Missing those West Texas Skies

A month without sports has really put a damper on my mood, just ask my wife how much of a joy I have been around the house. No screaming at the television or boasting to friends about how wonderful Texas Tech basketball did last night has caused me to shift my cherished hobbies to other things. Some good; like more time to connect with my family… other things not so good, like eating and drinking many more calories. Not going to lie, living in isolation has taken its toll on me. Though, I’m making it by just like each and every one of you Red Raiders out there. Hope all of you are doing well; being safe and healthy!

As I have had no content to bring to the table for Staking The Plains for the past 5 weeks, I thought back last night to about 10 years ago when Seth first asked me to write for him on the blog. Back then we were Double-T Nation, and I had no clue to why this random dude was asking for my help to write Texas Tech basketball content. He did not know if I could barely even formulate a sting of sentences together to build a coherent paragraph about Red Raider basketball. I told him that I had absolutely no experience as a sports writer, and his response was golden. He said, “No, but you have passion.” This was true, I was a crazy Red Raider basketball fan from when I first stepped onto campus in Lubbock back in 2001. So, here I am now writing about how my spirit and passion for sports is being misplaced through junk food and beer.

With that as a prelude, I wanted to start writing (for the time being) about another topic that I passionately follow. I pondered writing about off-road vehicles or movie reviews. Here at STP all our contributors have various opinions on the many streaming series we’ve been catching up on during the pandemic. Although, I kept going back to the topic that keeps food on my table and a roof over my head. The oil & gas industry. Usually, I write about Tech basketball to take my mind away from work… yet, being stuck at home and not being able to go into the office or travel to my projects has made me realize how much I miss my job. I’m in Houston and my corporate office has been closed for over a month. I’ve been working remotely from home. If you think that I’m going to write solely about OPEC+ and the oil prices, or the decreasing consumption rate of gasoline due to COVID-19; you’d be wrong. This IS going to be about the oil & gas industry, but also I’m going to write about topics surrounding the West Texas region and the current juncture we find ourselves.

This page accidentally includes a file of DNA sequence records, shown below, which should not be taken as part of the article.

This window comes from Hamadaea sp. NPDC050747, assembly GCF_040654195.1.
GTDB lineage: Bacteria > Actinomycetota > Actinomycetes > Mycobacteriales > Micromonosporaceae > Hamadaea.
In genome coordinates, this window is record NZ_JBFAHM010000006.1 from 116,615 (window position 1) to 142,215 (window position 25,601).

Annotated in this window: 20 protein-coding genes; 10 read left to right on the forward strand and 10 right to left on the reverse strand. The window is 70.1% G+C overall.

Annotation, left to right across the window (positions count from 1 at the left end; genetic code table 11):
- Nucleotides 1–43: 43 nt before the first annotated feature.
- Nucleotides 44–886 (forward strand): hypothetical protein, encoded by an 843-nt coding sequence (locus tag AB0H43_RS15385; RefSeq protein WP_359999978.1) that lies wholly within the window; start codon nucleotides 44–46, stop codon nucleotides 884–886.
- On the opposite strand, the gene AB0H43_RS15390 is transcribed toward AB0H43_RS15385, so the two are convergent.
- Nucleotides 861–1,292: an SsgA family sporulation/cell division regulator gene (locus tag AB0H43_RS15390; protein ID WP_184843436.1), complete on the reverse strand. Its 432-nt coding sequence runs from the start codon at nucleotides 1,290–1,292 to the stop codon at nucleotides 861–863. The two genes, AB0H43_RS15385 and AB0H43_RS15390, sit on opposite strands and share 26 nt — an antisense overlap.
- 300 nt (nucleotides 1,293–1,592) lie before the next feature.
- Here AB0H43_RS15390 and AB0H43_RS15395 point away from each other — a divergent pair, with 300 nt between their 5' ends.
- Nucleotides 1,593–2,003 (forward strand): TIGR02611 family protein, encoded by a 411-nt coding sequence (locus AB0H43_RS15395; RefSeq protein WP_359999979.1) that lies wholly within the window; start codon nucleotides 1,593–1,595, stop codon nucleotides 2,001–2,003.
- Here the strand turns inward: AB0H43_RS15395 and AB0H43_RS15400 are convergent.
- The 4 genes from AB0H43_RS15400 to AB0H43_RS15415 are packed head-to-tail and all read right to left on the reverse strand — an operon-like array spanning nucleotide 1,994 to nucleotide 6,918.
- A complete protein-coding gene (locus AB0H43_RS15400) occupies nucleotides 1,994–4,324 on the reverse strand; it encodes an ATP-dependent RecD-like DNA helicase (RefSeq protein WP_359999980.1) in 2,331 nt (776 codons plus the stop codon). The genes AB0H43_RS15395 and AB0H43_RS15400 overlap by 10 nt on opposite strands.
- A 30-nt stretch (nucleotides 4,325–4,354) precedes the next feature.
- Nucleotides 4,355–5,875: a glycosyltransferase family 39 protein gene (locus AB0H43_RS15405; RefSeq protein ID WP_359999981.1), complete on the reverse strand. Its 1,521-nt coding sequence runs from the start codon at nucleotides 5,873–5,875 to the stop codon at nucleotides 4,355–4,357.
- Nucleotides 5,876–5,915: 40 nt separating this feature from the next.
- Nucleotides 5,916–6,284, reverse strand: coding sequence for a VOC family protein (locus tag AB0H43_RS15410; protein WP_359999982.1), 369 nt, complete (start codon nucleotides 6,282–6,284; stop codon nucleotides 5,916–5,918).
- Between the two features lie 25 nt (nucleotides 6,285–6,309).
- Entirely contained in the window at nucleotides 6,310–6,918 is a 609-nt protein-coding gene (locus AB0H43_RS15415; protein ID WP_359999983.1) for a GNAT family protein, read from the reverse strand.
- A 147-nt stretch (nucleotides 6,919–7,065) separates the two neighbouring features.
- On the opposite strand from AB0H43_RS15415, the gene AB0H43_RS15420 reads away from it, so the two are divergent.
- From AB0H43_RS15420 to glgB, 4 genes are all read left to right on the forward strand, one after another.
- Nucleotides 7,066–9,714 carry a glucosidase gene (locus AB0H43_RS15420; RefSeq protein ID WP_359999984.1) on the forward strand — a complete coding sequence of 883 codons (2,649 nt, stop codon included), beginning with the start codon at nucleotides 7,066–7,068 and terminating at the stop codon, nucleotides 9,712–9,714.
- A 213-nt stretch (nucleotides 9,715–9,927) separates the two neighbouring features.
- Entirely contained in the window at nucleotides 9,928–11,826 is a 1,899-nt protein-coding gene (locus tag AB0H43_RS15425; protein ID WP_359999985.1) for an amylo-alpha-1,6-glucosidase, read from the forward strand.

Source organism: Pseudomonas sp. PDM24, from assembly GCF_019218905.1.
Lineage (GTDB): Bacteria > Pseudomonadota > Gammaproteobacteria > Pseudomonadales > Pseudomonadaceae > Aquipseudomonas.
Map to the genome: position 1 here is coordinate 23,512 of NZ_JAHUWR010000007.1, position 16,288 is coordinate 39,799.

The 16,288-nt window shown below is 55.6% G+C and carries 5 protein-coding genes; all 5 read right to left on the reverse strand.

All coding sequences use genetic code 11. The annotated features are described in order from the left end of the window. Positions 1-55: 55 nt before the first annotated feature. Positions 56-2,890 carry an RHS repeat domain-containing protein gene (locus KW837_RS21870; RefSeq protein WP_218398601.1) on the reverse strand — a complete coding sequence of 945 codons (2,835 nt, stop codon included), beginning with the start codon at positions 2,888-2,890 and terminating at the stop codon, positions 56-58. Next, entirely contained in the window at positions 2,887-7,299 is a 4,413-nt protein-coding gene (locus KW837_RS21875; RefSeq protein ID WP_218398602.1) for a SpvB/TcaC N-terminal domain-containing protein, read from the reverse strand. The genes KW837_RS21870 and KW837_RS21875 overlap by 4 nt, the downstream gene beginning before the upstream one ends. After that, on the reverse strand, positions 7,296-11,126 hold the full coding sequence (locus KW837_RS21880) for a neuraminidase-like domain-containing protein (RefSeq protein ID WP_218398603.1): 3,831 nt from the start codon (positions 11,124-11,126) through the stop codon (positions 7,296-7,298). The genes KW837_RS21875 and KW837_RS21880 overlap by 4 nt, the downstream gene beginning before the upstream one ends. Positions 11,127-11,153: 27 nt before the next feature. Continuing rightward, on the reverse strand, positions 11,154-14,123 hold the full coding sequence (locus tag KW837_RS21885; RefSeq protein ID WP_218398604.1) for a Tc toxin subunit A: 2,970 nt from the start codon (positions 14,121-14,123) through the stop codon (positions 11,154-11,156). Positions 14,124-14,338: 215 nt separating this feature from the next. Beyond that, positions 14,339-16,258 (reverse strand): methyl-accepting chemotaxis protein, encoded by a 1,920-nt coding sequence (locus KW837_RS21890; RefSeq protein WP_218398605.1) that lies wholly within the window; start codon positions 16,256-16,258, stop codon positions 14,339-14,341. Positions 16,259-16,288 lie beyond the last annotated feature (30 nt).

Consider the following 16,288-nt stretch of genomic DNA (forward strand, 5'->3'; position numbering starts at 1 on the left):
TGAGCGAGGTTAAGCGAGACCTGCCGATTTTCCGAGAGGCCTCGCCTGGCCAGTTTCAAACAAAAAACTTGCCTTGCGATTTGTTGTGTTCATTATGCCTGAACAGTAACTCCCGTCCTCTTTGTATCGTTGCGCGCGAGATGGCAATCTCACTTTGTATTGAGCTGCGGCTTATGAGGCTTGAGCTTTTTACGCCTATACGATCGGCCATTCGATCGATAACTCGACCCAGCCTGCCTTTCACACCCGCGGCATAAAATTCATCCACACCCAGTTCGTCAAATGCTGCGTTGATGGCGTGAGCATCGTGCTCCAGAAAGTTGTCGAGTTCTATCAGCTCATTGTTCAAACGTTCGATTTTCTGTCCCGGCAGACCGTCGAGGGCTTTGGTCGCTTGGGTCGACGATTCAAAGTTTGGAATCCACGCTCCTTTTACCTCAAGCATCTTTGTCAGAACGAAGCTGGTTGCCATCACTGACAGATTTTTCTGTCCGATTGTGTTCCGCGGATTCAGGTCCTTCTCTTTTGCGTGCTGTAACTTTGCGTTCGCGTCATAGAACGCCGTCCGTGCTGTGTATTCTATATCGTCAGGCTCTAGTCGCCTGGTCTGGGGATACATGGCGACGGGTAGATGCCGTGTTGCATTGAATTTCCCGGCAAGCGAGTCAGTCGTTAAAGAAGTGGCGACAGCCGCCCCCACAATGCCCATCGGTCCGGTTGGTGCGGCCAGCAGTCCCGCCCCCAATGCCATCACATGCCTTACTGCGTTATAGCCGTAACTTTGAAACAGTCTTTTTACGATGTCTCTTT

We have a travel policy in effect at work that restricts my travel to the towns that I have been roving around to do feasibility studies for future capital projects. These jobsites are in places like Carlsbad, New Mexico and Wink, TX. On a normal work trip I usually go from the Hobbs, NM airport (if you can call that tiny structure an airport) to Carlsbad; down to Orla, TX and into Wink before ending my trip in Midland. I am in the Southwest Division at my company and this covers the Permian and Delaware Basin regions. The newly implemented travel restriction has been the most crushing piece to my job. I genuinely have a good time trekking through the towns on a bi-weekly basis. With our current situation, it is hard for me to perform my tasks without putting my own set of eyes on things out in the field. I just can’t wait to be able to travel back out to West Texas and appreciate the beautiful scene again.

My most difficult challenge during the pandemic has been staying away from my jobsites and not being able to interacting face-to-face with my peers. My company is doing everything via email and phone; or online with video conferences. It is not my cup of tea working in front of machines and tech gadgets all day long. I need to be able to view those West Texas skies to keep me chipper. I know I will be back there soon, and that’s what gets me by these days.

Each week, I’m going to get into a topic with my oil & gas job and ask your thoughts and feedback on how you as individuals are overcoming your own obstacles. It’s the best I can do STP, me without Tech basketball has turned myself into a mundane man. Yet, I’d love to hear your stories about how you are managing daily life.

How are all you STP folks doing nowadays, how is it going in your professions during this crisis? What do you miss the most about your jobs that have been made difficult due to the pandemic?


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